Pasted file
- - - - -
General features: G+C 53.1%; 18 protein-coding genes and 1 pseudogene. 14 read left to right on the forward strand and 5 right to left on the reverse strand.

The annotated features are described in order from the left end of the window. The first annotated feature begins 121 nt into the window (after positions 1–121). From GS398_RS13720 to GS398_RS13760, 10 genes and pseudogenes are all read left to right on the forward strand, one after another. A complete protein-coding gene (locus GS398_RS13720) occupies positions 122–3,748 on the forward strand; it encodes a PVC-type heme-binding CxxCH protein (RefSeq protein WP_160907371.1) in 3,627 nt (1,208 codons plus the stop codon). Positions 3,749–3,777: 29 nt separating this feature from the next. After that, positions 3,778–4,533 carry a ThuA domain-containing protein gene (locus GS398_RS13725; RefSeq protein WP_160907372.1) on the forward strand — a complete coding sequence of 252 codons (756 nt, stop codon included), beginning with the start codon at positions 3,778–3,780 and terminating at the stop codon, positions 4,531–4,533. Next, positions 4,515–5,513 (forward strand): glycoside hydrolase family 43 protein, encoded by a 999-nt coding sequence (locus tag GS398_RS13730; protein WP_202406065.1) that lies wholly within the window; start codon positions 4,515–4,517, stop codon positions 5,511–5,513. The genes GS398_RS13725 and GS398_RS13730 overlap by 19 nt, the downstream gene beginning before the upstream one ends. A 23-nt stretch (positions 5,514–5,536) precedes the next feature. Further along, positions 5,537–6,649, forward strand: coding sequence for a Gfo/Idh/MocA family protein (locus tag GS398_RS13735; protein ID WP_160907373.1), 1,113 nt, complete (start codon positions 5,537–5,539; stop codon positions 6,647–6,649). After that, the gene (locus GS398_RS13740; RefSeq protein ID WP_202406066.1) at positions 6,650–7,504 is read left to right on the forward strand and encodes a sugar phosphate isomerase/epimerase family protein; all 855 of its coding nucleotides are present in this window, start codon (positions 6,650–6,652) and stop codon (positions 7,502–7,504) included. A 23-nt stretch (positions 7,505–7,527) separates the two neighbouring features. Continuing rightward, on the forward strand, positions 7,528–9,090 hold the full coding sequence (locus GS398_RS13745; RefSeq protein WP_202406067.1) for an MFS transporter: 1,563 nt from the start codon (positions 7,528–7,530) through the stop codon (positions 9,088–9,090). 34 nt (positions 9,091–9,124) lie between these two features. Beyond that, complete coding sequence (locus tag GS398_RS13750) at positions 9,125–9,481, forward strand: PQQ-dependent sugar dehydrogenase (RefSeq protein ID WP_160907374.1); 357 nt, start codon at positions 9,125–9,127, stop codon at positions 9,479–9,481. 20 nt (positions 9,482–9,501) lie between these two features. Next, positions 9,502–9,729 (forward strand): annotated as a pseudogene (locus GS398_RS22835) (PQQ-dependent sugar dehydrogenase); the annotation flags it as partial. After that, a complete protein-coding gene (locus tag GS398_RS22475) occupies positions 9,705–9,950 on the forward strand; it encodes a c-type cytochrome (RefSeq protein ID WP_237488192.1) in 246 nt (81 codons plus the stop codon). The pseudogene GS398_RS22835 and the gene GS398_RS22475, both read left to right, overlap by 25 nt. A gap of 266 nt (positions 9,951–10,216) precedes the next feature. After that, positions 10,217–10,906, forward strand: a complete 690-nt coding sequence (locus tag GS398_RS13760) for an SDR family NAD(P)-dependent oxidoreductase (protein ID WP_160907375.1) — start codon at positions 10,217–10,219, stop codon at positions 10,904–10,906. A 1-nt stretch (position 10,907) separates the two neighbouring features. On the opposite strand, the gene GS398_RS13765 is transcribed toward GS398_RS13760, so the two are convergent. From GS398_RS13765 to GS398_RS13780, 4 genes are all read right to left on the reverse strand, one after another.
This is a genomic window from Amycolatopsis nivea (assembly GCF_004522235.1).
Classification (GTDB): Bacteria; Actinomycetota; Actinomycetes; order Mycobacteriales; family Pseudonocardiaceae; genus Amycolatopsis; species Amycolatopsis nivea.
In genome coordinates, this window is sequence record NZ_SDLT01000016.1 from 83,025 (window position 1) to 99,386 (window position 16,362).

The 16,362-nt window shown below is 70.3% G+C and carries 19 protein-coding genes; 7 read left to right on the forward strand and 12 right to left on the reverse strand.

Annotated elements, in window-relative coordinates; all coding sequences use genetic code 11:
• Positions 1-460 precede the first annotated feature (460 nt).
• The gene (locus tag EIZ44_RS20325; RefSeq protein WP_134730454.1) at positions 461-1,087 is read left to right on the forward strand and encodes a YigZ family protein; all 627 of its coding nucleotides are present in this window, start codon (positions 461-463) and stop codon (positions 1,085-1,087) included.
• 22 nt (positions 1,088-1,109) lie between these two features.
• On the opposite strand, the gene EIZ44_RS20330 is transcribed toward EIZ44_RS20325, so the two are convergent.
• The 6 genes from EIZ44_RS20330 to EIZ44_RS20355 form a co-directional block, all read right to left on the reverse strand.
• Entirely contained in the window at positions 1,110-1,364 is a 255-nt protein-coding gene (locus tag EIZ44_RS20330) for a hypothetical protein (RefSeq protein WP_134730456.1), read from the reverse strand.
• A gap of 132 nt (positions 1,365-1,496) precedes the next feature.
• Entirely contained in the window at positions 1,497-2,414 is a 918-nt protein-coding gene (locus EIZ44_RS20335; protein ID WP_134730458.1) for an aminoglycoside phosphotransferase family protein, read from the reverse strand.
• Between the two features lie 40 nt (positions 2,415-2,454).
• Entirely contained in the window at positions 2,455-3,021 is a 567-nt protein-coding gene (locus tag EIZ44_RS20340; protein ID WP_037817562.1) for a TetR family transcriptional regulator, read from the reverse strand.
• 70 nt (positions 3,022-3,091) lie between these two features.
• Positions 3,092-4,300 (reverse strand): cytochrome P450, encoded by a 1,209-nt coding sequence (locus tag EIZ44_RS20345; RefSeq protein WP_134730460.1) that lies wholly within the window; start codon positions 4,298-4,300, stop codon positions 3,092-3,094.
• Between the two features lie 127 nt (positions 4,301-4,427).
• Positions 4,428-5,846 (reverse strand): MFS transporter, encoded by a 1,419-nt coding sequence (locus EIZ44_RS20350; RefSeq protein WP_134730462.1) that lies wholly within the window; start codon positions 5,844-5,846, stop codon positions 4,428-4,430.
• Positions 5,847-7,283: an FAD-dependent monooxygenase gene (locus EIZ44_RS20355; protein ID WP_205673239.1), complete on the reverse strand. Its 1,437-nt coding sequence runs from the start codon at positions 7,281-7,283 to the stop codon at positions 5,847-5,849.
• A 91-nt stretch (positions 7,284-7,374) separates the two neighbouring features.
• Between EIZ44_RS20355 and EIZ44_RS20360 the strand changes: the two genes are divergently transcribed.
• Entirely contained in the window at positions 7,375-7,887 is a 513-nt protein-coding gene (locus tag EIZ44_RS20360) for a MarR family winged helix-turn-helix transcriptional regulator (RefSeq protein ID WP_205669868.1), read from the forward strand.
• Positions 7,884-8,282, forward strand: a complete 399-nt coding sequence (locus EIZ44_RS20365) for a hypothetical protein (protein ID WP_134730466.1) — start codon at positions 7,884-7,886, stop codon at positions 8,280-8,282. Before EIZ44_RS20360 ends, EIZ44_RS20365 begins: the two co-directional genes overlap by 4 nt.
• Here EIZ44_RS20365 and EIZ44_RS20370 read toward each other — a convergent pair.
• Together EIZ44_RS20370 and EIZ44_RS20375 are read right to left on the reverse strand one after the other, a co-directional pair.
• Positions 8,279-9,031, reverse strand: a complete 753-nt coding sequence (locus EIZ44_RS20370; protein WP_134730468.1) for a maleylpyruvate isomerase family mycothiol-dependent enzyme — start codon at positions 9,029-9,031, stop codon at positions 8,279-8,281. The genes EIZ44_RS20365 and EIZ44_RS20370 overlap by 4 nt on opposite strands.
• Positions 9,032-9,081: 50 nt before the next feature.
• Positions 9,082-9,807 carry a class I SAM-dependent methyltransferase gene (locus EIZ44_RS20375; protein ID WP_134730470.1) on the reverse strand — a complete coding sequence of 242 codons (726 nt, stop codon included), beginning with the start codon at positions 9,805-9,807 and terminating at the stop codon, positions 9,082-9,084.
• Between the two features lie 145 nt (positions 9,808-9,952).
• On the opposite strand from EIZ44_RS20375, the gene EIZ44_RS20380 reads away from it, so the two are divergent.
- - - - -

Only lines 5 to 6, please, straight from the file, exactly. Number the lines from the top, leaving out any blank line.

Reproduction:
In genome coordinates, this window is sequence record NZ_SDLT01000016.1 from 83,025 (window position 1) to 99,386 (window position 16,362).

The 16,362-nt window shown below is 70.3% G+C and carries 19 protein-coding genes; 7 read left to right on the forward strand and 12 right to left on the reverse strand.